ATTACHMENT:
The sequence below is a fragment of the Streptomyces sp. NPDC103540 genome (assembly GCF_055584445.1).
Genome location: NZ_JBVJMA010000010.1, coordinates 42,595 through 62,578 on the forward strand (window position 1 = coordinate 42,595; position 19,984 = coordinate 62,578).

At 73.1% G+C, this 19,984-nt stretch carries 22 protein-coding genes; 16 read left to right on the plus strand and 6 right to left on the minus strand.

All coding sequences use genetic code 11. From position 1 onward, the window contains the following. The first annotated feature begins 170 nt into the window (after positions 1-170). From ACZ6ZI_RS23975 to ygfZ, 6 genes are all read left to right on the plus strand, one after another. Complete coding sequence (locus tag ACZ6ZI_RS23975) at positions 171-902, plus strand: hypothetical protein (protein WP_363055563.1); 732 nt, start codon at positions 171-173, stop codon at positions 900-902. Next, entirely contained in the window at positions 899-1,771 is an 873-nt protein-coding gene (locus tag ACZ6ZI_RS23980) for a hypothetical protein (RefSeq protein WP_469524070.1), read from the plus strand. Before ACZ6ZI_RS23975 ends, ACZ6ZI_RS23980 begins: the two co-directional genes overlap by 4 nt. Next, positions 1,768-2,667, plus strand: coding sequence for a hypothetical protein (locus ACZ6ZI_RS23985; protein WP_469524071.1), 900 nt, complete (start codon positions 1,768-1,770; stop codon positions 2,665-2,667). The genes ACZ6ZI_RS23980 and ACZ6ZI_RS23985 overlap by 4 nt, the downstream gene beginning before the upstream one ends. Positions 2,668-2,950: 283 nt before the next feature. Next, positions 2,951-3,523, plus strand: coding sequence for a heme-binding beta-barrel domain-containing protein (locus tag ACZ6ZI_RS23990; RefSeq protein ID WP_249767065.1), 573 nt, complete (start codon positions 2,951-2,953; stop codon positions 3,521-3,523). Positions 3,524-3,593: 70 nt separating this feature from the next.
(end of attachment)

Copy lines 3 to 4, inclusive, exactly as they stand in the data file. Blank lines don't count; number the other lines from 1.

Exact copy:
At 73.1% G+C, this 19,984-nt stretch carries 22 protein-coding genes; 16 read left to right on the plus strand and 6 right to left on the minus strand.

All coding sequences use genetic code 11. From position 1 onward, the window contains the following. The first annotated feature begins 170 nt into the window (after positions 1-170). From ACZ6ZI_RS23975 to ygfZ, 6 genes are all read left to right on the plus strand, one after another. Complete coding sequence (locus tag ACZ6ZI_RS23975) at positions 171-902, plus strand: hypothetical protein (protein WP_363055563.1); 732 nt, start codon at positions 171-173, stop codon at positions 900-902. Next, entirely contained in the window at positions 899-1,771 is an 873-nt protein-coding gene (locus tag ACZ6ZI_RS23980) for a hypothetical protein (RefSeq protein WP_469524070.1), read from the plus strand. Before ACZ6ZI_RS23975 ends, ACZ6ZI_RS23980 begins: the two co-directional genes overlap by 4 nt. Next, positions 1,768-2,667, plus strand: coding sequence for a hypothetical protein (locus ACZ6ZI_RS23985; protein WP_469524071.1), 900 nt, complete (start codon positions 1,768-1,770; stop codon positions 2,665-2,667). The genes ACZ6ZI_RS23980 and ACZ6ZI_RS23985 overlap by 4 nt, the downstream gene beginning before the upstream one ends. Positions 2,668-2,950: 283 nt before the next feature. Next, positions 2,951-3,523, plus strand: coding sequence for a heme-binding beta-barrel domain-containing protein (locus tag ACZ6ZI_RS23990; RefSeq protein ID WP_249767065.1), 573 nt, complete (start codon positions 2,951-2,953; stop codon positions 3,521-3,523). Positions 3,524-3,593: 70 nt separating this feature from the next.